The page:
6. Darrone says:

    We all know who’s at fault here. Those crafty Swedes…

  7. Thyme for an edit button says:

    I’d like to see what the form looks like. She should have read it, but if the basis for the denial is that she signed it prior to the move and she didn’t and that matters under the terms of the form, you can cut your losses, appeal the denial (if there is such a process), or file a small claim.

  8. Coleoptera Girl says:

    It was a true douchebag move for the mover to misrepresent the paperwork like that and then for the company to claim that it was signed prior to the moving when it’s clearly dated.

    This, in the end, is a good “read before you sign” lesson, although I don’t see this as making the mover any less liable. I hope the OP gets the money he deserves.

    • Sneeje says:

      You know, I’m not even sure the mover misrepresented it–never attribute to competence or deliberate act what is often simple incompetence or ignorance.

      It seems very convenient, though.

    • Jawaka says:

      Assuming that’s really happened. The other possibility is that with all the stress, commotion and others things to worry about while moving the customer just wasn’t paying attention and signed whatever she was handed.

  9. Karney says:

    Should have read it before signing it. But hey, its IKEA, so at least it was a cheap lesson to learn!

    • Derigiberble says:

      Exactly. It could have been a flat screen TV or the like. It was a $100 bookcase which survived multiple moves so they got their money’s worth from it. Pretty much every move I make I expect one or two of my particle-board furnishings to bite the dust and use it as an excuse to upgrade to real wood furniture.

      That said, if you add wood glue to the assembly process some IKEA furniture can be astonishingly durable.

  10. Cat says:

    The poll needs one more choice: Read what you sign.

    If you didn’t sign that paper, you would have a valid claim. Failure to read before signing, not “my wife being conned into signing a waiver?!”

    • Hoss says:

      “requested my wife sign it in my absence” That’s code for they gave it to the little lady cause she’s a dumb broad. He’s the man.

    • Coleoptera Girl says:

      There shouldn’t be an issue anyway. It wasn’t signed before the moving commenced and it sounds as if the proper (after moving) date is on the paper. The claim should not have been denied.

      But yes. Every person should know to read anything and everything before signing. That was one of the first things my mom told me when I went to open my first bank account.

  11. Hi_Hello says:

    dont bother dealing with the moving company. Take them to court. Let the judge decide.

    • sirwired says:

      The judge is going to take one look at that signed damage waiver form and dismiss the case.

      • Coleoptera Girl says:

        Even though the waiver was signed after all the moving was done? From what OP says, his wife put the correct (after moving) date on the paper.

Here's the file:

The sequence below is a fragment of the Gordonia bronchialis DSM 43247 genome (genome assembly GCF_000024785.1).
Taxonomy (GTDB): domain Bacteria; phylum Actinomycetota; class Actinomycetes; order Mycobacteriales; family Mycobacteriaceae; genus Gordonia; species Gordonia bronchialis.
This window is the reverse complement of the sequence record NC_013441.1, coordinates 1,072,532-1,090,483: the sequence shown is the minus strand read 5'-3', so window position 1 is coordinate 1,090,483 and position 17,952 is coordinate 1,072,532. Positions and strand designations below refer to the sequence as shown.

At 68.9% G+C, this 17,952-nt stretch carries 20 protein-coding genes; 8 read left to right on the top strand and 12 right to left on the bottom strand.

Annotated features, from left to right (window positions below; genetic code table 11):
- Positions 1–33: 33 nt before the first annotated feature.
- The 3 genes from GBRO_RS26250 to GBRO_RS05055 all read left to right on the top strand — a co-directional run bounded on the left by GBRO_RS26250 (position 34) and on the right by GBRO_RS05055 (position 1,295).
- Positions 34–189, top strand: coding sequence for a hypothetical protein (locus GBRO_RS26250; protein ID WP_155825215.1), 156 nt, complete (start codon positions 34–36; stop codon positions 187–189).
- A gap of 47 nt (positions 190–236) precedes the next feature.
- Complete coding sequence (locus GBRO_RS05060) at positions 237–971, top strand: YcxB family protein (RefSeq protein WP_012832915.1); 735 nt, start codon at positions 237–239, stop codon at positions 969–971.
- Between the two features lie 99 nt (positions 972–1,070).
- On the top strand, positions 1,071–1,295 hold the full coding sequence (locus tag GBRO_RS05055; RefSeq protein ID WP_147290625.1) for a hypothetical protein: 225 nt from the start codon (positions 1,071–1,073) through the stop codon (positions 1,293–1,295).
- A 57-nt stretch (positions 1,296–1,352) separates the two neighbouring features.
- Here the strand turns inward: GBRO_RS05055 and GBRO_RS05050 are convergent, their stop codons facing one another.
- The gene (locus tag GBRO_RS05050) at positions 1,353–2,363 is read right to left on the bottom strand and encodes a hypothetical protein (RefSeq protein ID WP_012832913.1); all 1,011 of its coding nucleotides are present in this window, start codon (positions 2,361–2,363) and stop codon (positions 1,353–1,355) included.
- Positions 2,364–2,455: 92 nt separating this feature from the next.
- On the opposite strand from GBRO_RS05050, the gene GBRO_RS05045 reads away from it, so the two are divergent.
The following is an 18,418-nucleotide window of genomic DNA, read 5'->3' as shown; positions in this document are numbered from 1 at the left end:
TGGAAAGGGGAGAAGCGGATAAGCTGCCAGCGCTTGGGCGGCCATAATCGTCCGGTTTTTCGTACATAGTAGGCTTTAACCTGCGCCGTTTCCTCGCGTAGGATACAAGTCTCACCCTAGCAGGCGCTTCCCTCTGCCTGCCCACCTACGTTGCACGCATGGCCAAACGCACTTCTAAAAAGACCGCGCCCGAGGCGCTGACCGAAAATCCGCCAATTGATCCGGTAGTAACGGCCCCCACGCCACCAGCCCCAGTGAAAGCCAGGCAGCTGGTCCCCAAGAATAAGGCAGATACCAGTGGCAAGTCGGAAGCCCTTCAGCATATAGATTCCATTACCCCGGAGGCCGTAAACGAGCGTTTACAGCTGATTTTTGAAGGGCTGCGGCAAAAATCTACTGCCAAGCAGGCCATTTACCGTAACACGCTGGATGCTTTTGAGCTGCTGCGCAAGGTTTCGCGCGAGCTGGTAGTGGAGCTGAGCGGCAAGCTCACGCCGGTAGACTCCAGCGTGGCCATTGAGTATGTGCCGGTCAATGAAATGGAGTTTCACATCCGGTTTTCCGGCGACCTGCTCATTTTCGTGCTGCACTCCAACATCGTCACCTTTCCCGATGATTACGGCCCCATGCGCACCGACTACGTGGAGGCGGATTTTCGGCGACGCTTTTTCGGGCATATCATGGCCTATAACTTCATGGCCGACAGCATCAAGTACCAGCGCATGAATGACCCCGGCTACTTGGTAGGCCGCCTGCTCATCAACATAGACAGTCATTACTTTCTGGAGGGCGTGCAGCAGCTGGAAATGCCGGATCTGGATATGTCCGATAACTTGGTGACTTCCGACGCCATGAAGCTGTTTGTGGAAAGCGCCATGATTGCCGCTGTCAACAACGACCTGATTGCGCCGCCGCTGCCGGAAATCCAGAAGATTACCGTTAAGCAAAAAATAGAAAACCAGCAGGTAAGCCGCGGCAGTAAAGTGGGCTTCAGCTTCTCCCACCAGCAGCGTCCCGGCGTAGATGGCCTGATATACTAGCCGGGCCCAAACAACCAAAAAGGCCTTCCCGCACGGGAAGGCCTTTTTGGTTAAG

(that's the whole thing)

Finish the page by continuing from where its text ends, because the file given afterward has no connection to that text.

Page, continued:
• hansolo247 says:

          Then she absolved them of liabiltiy.

          Open. Shut.

          • exconsumer says:

            Not so. A contract must contain consideration from both sides. If she really did sign it after the moving company already performed their part of the bargain (or if the contract does not stipulate consideration on the part of the moving company) then it is not binding, as consideration already given does not count as consideration.

            So, proving when she signed the contract might be difficult, but its a question of fact and not of law; requiring the judge to conduct a trial.

      • JiminyChristmas says:

        No, not necessarily. Regardless of what you sign, nothing absolves the other party of actual negligent behavior. Some rights don’t go away no matter what you sign.

        That said, for an IKEA bookcase I don’t see how a small claims filing is worth it.

  12. flyingember says:

    No one covers everything these days. Assuming otherwise proves one didn’t read the paperwork.

    And it sucks they broke your furniture but one should never forget the old adage “you get what you pay for.

  13. Bunnies Attack! says:

    I have a couple Expedit bookcases and a bunch of Ikea furniture in general… while I believe its the movers job to move things carefully such that they don’t break, its also the owner’s duty to mitigate his own risk as much as possible.

    In this case, the expedit can be fairly easily completely disassembled and only has like 5 different parts (IE you don’t need to label which part goes where, most are interchangeable) and the whole unit is unbraced and large so I would expect that damage would occur if trying to move it like that.

    To put it another way, if you have a platform bed with wood slats, you take the platform apart so it can be moved, right? You don’t expect to move the whole platform as-is and expect nothing to happen.

  14. curiositykt says: